Entry requirements

From 1 January 2021, you will be able to travel to other Schengen area countries for up to 90 days in any 180-day period without a visa for purposes such as tourism. This is a rolling 180-day period.

To stay for longer, to work or study, or for business travel, you will need to meet the entry requirements set out by the country to which you are travelling. This could mean applying for a visa or work permit. You may also need to get a visa if your visit would take you over the 90 days in 180 days limit.

Periods of stay authorised under a visa or permit will not count against the 90-day limit. Travel to the UK and Ireland will not change.

Different rules will apply to EU countries that are not part of the Schengen Area. Check each country’s travel advice page for information on entry requirements.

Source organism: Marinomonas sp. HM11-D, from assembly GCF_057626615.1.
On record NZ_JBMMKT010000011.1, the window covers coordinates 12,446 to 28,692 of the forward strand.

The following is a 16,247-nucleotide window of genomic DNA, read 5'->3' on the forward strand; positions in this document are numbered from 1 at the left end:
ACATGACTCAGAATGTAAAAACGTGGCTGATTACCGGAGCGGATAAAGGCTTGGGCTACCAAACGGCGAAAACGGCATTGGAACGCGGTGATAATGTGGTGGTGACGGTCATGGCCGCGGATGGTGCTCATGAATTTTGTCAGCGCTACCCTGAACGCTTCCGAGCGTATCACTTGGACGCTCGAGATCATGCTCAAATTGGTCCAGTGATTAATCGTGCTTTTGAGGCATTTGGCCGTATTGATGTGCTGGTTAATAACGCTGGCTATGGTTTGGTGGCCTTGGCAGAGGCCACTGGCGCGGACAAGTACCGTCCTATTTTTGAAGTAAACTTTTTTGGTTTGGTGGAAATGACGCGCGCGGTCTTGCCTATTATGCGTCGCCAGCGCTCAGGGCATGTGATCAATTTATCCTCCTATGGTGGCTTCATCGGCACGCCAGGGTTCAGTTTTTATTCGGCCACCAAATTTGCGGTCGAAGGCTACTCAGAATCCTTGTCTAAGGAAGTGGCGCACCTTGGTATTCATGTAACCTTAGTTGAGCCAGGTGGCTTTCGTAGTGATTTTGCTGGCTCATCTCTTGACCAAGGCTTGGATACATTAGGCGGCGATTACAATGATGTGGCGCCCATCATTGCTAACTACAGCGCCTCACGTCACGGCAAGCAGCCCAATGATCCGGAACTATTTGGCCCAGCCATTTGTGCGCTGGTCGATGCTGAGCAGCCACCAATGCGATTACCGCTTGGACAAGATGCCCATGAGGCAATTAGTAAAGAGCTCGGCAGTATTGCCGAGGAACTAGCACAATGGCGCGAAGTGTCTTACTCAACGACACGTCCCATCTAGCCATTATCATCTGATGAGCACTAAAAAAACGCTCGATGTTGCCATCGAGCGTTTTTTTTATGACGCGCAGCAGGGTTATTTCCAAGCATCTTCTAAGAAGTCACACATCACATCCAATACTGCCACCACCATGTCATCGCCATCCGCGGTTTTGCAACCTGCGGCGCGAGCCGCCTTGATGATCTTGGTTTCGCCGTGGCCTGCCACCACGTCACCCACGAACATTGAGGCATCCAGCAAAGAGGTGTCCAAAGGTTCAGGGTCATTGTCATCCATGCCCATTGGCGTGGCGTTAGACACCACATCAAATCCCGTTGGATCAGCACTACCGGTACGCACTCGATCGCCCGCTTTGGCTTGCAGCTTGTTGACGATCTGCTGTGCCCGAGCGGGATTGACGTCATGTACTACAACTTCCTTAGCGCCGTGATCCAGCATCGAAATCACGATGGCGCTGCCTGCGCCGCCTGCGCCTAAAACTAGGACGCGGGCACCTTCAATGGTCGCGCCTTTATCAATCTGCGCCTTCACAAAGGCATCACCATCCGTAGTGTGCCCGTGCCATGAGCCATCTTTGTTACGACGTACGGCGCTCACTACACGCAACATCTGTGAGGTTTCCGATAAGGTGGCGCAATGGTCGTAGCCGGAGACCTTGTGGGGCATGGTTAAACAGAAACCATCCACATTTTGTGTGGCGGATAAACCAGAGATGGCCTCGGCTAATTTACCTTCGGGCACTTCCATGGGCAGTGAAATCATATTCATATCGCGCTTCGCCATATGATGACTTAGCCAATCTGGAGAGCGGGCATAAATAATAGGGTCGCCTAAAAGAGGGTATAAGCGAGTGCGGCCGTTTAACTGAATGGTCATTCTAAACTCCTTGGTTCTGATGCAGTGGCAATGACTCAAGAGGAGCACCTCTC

Children travelling from Spain

On 1 September 2019, the Spanish authorities implemented a new regulation. Children (under 18 years old) resident in Spain, who travel out of Spain without a person who has parental responsibility, may need a certified authorisation by that person. This is required in addition to a valid travel document.

The Spanish authorities have confirmed that the regulation does not apply to foreign children resident in Spain who are subject to the law of their country of nationality, or to non-resident foreign children visiting Spain.

We have notified the Spanish immigration authorities that there is no similar standard regulation in the UK, so British consulates do not provide travel authorisation documents. British children do not need written permission to travel unless they are subject to a court order which states that written permission is required from those holding parental responsibility. If the child is subject to such a court order, or to ensure that an unaccompanied child will be able to leave Spain without delay, you must obtain a certified authorisation from a public notary in Spain.